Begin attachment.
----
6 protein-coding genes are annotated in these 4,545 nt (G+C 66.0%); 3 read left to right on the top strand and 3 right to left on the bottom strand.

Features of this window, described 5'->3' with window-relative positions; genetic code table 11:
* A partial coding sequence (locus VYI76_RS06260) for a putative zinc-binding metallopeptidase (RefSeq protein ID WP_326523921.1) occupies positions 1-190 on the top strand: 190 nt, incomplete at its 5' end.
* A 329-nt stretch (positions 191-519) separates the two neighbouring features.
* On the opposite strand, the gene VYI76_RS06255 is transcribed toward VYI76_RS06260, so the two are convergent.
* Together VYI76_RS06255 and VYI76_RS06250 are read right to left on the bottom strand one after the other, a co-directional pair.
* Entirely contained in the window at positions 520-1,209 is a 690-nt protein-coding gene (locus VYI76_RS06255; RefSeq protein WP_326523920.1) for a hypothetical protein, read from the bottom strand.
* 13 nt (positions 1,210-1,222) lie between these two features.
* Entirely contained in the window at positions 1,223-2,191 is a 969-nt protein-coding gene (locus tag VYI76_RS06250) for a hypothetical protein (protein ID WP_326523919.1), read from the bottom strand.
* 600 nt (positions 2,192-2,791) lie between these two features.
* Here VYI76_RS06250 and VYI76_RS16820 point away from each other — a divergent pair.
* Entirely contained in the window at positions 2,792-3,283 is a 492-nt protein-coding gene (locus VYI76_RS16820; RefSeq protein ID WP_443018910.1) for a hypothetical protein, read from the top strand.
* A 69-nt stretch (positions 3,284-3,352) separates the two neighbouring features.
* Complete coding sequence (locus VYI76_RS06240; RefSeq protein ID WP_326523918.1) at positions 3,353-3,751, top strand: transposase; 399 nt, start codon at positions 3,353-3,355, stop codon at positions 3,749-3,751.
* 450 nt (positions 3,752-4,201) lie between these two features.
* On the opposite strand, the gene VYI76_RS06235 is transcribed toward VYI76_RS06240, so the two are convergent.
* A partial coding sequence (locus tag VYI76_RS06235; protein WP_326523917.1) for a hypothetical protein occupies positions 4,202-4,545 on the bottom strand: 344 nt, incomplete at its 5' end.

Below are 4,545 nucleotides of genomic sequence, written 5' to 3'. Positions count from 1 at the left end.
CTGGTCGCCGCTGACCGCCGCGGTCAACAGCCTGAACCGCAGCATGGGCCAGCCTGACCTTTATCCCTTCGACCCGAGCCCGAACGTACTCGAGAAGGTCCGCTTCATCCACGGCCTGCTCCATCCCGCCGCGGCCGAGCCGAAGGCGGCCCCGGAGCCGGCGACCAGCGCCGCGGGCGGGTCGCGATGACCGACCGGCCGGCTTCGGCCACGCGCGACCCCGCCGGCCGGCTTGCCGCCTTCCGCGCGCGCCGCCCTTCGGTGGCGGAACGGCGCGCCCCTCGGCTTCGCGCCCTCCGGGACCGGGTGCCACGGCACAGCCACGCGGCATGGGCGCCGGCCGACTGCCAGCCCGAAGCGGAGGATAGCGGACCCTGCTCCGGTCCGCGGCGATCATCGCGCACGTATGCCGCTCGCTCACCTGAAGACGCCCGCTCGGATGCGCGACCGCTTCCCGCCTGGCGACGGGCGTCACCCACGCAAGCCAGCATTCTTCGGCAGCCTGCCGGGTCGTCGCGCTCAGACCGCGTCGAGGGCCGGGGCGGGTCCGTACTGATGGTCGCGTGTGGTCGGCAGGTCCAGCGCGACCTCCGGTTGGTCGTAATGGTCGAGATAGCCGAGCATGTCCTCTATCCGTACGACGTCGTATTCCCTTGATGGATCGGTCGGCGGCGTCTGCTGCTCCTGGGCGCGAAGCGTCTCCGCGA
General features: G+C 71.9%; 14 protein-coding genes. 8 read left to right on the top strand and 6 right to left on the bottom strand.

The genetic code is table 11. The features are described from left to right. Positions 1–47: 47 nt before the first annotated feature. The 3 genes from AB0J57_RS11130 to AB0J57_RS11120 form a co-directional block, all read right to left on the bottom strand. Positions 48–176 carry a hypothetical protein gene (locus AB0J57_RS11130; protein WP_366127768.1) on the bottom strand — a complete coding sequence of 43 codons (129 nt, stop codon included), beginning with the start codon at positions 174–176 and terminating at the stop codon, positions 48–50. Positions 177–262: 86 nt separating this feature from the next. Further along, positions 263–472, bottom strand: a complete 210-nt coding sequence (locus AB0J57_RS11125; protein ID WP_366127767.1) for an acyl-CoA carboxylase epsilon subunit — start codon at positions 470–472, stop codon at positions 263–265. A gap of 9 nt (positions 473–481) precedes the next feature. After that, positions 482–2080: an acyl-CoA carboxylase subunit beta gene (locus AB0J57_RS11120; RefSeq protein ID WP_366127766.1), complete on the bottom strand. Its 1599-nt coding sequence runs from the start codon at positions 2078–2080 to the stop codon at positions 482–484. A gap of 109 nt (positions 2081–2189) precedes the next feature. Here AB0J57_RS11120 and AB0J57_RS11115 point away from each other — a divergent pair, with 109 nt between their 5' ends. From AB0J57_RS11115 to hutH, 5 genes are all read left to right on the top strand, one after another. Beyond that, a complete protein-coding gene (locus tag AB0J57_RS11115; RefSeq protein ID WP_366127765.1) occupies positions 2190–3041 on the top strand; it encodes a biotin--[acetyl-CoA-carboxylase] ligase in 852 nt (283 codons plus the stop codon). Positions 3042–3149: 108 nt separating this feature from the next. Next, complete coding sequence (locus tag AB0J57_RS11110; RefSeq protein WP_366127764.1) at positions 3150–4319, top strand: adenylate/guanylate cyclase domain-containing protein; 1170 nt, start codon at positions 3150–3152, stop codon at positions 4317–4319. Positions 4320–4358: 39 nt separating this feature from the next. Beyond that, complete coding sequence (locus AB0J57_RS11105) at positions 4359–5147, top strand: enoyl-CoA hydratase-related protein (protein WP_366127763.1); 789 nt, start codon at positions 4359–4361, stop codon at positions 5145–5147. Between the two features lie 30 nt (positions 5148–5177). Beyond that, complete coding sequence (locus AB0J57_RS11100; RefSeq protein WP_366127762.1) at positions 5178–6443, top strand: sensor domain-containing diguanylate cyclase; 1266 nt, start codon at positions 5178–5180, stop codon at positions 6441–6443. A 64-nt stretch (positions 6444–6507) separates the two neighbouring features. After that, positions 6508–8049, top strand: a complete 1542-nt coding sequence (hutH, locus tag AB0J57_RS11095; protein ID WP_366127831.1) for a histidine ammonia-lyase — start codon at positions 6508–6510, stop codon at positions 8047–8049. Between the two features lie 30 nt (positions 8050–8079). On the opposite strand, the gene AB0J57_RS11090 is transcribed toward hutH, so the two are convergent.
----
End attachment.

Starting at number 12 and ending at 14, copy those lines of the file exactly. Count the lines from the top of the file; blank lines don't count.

* Entirely contained in the window at positions 2,792-3,283 is a 492-nt protein-coding gene (locus VYI76_RS16820; RefSeq protein ID WP_443018910.1) for a hypothetical protein, read from the top strand.
* A 69-nt stretch (positions 3,284-3,352) separates the two neighbouring features.
* Complete coding sequence (locus VYI76_RS06240; RefSeq protein ID WP_326523918.1) at positions 3,353-3,751, top strand: transposase; 399 nt, start codon at positions 3,353-3,355, stop codon at positions 3,749-3,751.